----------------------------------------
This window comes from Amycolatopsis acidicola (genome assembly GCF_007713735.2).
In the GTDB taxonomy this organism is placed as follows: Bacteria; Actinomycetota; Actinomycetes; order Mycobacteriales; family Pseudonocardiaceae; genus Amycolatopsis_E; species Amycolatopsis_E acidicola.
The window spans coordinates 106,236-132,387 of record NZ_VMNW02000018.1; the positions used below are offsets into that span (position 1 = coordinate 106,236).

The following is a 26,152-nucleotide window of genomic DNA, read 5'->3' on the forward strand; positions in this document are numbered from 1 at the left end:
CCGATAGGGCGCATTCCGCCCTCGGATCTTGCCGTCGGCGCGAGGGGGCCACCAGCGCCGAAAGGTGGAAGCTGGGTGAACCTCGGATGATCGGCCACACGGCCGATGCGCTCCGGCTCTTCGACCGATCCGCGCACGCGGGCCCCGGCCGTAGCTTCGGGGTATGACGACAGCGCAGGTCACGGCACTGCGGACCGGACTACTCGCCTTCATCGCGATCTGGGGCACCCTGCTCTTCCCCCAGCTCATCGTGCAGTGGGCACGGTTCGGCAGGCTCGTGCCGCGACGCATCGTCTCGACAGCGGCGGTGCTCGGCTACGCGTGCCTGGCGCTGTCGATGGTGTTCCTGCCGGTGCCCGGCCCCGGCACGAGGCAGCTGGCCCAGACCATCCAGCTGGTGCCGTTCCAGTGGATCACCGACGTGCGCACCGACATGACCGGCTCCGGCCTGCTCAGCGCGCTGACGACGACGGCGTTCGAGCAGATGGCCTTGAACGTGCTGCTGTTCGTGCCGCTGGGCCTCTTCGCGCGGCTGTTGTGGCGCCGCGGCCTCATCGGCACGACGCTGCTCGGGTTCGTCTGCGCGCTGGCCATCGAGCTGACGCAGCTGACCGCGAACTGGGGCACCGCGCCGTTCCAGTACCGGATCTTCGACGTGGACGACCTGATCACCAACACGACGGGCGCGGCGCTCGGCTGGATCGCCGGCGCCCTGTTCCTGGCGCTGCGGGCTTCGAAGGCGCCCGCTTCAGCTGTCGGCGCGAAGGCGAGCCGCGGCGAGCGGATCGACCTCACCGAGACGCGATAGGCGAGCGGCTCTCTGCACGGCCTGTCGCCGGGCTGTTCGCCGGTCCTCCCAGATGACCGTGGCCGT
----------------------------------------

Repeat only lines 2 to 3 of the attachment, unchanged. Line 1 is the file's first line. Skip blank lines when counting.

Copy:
In the GTDB taxonomy this organism is placed as follows: Bacteria; Actinomycetota; Actinomycetes; order Mycobacteriales; family Pseudonocardiaceae; genus Amycolatopsis_E; species Amycolatopsis_E acidicola.
The window spans coordinates 106,236-132,387 of record NZ_VMNW02000018.1; the positions used below are offsets into that span (position 1 = coordinate 106,236).